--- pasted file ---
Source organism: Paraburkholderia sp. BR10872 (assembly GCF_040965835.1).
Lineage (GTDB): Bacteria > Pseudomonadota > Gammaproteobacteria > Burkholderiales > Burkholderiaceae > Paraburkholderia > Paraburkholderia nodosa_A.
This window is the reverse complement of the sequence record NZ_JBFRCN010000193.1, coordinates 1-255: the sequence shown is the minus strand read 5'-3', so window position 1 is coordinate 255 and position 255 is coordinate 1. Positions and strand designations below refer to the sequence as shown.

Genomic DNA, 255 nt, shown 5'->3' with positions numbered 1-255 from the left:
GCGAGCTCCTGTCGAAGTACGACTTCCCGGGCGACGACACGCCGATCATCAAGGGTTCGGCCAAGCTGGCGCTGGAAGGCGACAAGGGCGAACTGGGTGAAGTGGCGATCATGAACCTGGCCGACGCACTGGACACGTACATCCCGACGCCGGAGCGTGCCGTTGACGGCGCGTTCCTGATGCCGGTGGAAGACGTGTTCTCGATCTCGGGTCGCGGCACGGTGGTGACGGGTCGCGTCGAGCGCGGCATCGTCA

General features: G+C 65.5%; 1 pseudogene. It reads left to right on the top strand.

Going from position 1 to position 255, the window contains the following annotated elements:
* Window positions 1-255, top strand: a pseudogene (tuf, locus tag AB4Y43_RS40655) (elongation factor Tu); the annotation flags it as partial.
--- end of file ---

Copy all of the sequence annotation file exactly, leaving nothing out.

Source organism: Paraburkholderia sp. BR10872 (assembly GCF_040965835.1).
Lineage (GTDB): Bacteria > Pseudomonadota > Gammaproteobacteria > Burkholderiales > Burkholderiaceae > Paraburkholderia > Paraburkholderia nodosa_A.
This window is the reverse complement of the sequence record NZ_JBFRCN010000193.1, coordinates 1-255: the sequence shown is the minus strand read 5'-3', so window position 1 is coordinate 255 and position 255 is coordinate 1. Positions and strand designations below refer to the sequence as shown.

Genomic DNA, 255 nt, shown 5'->3' with positions numbered 1-255 from the left:
GCGAGCTCCTGTCGAAGTACGACTTCCCGGGCGACGACACGCCGATCATCAAGGGTTCGGCCAAGCTGGCGCTGGAAGGCGACAAGGGCGAACTGGGTGAAGTGGCGATCATGAACCTGGCCGACGCACTGGACACGTACATCCCGACGCCGGAGCGTGCCGTTGACGGCGCGTTCCTGATGCCGGTGGAAGACGTGTTCTCGATCTCGGGTCGCGGCACGGTGGTGACGGGTCGCGTCGAGCGCGGCATCGTCA

General features: G+C 65.5%; 1 pseudogene. It reads left to right on the top strand.

Going from position 1 to position 255, the window contains the following annotated elements:
* Window positions 1-255, top strand: a pseudogene (tuf, locus tag AB4Y43_RS40655) (elongation factor Tu); the annotation flags it as partial.